“Most of Us Need Some Sort of Plan to Give Our Lives Coherence.”

“Some people are born with the gift of being happy for the moment, but most of us need some sort of plan to give our lives coherence. And since human beings are mostly virtuous, we need to feel good and useful, that others are happy round us, that no one suffers through our doing. All this besides being warm and fed, and healthy, and occupied, and a dozen other luxuries. Small wonder that happiness is a fitful state.”

Nan Fairbrother, An English Year

“Some sort of plan to give our lives coherence”…this is one place where habits meet happiness. More to come in Before and After!

She also wrote, ” “The happiness of others is almost completely unpredictable.”

Agree, disagree?

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  • peninith1

    I heartily agree that a plan or program helps us greatly to bring meaning and structure to our lives, and both to accomplish what we aim for and to become more the person we want to be. Although I cannot say that I have stuck completely to any one of these plans, I have experienced several tested regimes–one of them, the Benedictine Rule, has been around for something more than 1,000 years. It’s amazing how a plan and a structure supports one’s day and one’s progress.
    * The monastic rule: periods of work, prayer, exercise, contemplation and rest are rigidly defined–but the times I have spent on retreats seem very freeing and a good pattern for one’s day. I learned that no occupation is so important that we can’t put it aside for a few minutes of prayer. I learned the joy and incredible love and beauty of silence.
    * The 12 steps (I participated in Alanon for some years) give a great way to structure one’s day and to approach life. The program shifts the focus from one’s miseries and helplessness to what it is possible to do to change the basics of life.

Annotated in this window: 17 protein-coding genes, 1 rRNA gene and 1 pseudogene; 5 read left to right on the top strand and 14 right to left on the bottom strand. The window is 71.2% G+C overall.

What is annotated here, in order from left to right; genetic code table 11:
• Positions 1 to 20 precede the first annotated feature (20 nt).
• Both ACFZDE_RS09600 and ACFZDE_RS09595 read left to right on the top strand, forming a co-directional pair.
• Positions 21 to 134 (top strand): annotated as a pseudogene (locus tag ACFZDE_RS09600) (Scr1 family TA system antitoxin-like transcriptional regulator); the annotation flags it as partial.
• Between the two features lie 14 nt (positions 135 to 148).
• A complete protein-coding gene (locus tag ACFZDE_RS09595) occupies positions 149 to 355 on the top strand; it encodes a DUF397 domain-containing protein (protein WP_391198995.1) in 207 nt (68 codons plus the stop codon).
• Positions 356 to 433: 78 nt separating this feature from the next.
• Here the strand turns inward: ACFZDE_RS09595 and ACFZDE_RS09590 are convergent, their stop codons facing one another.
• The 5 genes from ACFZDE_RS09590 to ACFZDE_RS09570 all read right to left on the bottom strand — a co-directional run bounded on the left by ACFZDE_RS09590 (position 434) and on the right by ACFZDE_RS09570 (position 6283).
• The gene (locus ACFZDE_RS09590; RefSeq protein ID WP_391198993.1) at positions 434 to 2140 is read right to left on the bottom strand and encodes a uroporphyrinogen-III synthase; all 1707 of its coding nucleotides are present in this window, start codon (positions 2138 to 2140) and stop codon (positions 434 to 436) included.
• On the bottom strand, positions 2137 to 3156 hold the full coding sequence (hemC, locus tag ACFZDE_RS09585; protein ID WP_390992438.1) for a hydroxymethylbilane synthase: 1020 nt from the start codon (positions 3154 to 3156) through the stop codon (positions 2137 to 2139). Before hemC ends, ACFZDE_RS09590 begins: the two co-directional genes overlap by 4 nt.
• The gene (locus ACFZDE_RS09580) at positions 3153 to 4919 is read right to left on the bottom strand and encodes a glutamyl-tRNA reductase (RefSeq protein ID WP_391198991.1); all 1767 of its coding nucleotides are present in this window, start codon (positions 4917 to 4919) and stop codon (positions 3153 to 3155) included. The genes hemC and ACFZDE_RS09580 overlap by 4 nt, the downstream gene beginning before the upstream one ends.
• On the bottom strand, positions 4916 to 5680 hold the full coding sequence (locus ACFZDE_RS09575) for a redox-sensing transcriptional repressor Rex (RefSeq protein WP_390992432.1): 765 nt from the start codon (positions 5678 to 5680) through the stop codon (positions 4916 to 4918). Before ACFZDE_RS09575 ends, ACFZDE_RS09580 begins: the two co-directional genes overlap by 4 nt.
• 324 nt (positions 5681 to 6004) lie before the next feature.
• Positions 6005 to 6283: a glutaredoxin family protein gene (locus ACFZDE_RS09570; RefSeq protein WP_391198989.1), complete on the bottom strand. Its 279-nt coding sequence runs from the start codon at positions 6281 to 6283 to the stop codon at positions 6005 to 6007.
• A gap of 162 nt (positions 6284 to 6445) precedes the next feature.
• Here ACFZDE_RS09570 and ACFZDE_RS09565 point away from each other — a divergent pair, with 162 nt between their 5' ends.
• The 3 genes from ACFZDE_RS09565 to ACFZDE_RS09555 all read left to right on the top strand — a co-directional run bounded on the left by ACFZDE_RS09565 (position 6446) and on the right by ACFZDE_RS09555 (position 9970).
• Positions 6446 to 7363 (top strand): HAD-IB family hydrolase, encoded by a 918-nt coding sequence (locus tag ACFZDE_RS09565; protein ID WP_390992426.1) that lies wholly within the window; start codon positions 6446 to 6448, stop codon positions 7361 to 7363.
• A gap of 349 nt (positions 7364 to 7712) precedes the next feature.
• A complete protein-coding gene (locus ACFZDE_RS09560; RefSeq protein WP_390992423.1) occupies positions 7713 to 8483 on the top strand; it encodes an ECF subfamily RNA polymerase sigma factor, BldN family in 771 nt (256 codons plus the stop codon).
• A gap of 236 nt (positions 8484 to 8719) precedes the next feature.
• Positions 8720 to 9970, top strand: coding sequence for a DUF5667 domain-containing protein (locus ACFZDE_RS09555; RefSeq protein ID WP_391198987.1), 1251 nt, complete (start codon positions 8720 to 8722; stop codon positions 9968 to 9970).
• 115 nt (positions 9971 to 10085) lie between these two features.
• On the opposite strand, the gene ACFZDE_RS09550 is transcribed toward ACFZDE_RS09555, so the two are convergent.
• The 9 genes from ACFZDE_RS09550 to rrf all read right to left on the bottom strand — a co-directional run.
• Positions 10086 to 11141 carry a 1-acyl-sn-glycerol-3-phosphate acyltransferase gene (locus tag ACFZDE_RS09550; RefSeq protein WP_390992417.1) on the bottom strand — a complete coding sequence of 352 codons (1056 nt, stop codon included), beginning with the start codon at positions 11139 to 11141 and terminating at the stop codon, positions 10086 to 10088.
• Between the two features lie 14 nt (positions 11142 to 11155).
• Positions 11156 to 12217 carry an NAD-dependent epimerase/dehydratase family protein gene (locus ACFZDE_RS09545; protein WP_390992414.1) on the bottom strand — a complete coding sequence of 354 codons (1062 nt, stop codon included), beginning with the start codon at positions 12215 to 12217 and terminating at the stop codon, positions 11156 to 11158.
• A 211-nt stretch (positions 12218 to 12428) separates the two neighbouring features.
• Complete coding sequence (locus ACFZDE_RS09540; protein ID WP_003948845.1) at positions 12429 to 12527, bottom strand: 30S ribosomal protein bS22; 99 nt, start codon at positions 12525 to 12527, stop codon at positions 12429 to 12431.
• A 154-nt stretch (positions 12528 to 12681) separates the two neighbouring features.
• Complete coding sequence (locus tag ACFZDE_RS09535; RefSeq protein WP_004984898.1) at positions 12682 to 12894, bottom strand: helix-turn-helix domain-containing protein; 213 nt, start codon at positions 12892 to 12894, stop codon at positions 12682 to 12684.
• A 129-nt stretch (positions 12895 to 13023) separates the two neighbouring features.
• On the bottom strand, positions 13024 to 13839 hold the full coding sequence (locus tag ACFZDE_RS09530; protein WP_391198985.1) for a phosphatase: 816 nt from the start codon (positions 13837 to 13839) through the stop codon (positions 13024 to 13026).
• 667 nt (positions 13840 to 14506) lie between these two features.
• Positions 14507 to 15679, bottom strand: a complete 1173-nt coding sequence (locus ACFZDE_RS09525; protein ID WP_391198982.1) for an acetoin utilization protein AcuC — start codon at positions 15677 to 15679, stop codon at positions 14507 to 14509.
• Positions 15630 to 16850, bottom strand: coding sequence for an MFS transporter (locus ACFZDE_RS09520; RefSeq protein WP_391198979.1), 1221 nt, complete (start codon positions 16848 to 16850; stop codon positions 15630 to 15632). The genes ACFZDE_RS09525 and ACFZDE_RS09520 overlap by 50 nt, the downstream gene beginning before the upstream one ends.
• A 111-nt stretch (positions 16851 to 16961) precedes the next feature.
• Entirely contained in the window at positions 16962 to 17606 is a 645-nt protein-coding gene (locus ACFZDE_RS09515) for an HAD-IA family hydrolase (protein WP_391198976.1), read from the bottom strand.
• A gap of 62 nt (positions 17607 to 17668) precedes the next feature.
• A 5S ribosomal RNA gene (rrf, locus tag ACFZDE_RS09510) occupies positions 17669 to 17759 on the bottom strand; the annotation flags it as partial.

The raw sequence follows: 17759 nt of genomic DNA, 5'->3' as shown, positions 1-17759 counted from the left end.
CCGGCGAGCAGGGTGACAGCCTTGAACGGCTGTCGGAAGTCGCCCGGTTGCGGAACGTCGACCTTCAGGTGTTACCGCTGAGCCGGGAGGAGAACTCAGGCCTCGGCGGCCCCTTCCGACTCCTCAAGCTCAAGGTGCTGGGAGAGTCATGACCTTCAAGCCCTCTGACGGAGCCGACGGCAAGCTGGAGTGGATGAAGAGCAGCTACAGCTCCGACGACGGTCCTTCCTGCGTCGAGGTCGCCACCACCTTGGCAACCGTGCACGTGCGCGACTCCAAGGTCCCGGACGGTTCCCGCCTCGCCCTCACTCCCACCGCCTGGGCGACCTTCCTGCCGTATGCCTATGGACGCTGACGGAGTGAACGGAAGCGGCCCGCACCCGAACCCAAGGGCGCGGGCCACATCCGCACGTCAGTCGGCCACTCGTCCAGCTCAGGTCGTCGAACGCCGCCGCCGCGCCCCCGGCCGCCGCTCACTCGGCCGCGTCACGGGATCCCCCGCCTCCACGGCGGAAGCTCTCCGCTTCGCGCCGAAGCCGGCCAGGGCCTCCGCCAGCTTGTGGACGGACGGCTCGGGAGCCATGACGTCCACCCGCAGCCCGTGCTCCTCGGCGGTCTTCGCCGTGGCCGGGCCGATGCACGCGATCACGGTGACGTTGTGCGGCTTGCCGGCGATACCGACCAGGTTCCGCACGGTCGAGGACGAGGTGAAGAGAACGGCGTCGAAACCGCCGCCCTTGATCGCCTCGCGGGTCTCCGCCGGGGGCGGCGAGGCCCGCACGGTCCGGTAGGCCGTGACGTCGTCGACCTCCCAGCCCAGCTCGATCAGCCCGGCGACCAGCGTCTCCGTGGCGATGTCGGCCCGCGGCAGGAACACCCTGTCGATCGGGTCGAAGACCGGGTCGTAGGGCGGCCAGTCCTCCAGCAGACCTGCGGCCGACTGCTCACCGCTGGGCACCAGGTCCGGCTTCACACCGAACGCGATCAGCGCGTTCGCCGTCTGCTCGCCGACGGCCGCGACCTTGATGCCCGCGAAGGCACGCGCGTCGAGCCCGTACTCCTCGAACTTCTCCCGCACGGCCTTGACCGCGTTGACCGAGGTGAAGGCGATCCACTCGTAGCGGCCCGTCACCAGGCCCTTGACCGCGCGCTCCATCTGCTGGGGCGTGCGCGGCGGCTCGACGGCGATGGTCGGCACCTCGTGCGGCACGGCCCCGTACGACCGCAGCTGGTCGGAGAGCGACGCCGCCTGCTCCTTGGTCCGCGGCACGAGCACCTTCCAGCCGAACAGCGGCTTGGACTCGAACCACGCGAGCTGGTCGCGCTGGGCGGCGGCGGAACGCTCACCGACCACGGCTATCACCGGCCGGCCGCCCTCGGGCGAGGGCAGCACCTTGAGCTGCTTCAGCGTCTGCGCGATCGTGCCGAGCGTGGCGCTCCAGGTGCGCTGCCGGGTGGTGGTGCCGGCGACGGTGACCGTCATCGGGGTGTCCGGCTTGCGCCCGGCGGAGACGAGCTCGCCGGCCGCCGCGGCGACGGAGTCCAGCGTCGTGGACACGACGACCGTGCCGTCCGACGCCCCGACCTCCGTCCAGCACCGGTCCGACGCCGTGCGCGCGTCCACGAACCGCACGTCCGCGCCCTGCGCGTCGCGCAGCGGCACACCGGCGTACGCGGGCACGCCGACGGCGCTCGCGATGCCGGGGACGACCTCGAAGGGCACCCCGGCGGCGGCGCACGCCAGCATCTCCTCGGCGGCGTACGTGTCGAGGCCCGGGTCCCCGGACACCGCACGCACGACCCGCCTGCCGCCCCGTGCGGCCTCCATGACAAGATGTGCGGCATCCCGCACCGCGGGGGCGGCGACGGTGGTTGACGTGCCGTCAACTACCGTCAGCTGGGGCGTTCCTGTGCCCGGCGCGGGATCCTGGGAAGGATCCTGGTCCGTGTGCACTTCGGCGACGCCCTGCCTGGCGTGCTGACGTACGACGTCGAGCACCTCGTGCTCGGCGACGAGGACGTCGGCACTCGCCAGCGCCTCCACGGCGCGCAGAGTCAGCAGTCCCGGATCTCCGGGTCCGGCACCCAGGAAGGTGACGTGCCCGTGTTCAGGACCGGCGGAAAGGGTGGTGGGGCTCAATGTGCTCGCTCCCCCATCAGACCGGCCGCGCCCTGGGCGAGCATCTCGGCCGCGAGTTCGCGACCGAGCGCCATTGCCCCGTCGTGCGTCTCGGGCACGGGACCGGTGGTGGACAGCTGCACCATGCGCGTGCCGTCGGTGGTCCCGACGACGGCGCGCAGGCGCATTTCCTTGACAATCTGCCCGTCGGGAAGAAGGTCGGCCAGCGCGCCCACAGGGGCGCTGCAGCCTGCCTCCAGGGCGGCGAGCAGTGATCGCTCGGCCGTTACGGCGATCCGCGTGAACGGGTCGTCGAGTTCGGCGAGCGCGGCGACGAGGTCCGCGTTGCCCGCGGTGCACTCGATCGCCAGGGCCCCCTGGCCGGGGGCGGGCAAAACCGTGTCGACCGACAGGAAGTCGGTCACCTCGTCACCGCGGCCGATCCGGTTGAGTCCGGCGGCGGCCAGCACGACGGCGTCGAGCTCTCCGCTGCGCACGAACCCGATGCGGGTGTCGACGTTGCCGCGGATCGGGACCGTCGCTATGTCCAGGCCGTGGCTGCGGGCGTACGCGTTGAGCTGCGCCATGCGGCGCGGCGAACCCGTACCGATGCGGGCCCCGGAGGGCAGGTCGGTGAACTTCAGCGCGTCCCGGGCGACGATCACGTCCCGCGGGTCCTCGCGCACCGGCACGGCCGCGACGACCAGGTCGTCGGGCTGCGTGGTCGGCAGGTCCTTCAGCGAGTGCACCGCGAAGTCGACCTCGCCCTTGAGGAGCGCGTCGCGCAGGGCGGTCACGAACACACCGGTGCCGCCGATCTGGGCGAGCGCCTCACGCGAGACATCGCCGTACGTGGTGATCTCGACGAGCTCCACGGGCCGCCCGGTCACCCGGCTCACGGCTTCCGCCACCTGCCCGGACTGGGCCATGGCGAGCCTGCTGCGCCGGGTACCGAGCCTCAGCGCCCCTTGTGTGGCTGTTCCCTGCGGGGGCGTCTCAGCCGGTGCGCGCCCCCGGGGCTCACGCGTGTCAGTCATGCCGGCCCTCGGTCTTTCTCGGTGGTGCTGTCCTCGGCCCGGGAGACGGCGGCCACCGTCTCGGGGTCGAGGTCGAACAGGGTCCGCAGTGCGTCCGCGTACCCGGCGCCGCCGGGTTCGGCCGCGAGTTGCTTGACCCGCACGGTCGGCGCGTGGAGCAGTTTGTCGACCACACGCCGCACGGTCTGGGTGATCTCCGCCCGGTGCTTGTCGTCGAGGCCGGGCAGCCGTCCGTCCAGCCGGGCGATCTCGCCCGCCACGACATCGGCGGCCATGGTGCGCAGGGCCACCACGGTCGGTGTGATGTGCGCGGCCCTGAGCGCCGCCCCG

* Routines for plain daily living–journal your food and exercise, use your timer to structure work and leisure, have a morning and evening routine, a dinnertime and so forth . . . amazing how carrying these routines along can advance you in what you want to do. I never succeeded in really creating an office day routine while I was working–I’m sure that would have made me happier at WORK, instead of so much in the ‘putting out fires’ mode.
    The truth is, I grew up thinking I was a free spirit who hated structure. I have matured into a person who knows that structure is the beginning of sanity, and I am still trying to learn to be more orderly and well-structured in my day. I progress by millimeters, but over the years, I have found this is a great way to have serenity and pleasure in life.

  • http://www.happygains.com/ Karl Nilsson

    Reminds me of Aristotle’s “Telos”, that we need to figure out and strive to master our true purpose as human beings to feel whole and happy.

  • Orock Stanley

    It is good thing we plan for our future to bring meaning and structure to our future. You know, at times, we have that goal to do something for our selfs but, our environment prevents us from doing so. Many of us in the world now strive to a goal which is not our main goal.

    • peninith1

      yes, I have often thought of how many heroic struggles and life plans that have to do with overcoming circumstances or injustices that ought not to be ruling people’s lives.

  • drg

    “The happiness of others is almost completely unpredictable”
    How often have we thought / or heard others say….”if they want to be happy they only have to do”_________ OR….”how can they be happy living like that?”
    The projections of ourselves onto/into others life choices and their resulting contentment/happiness can limit our capacity and learning of the wonderful diversity of appreciation/value/happiness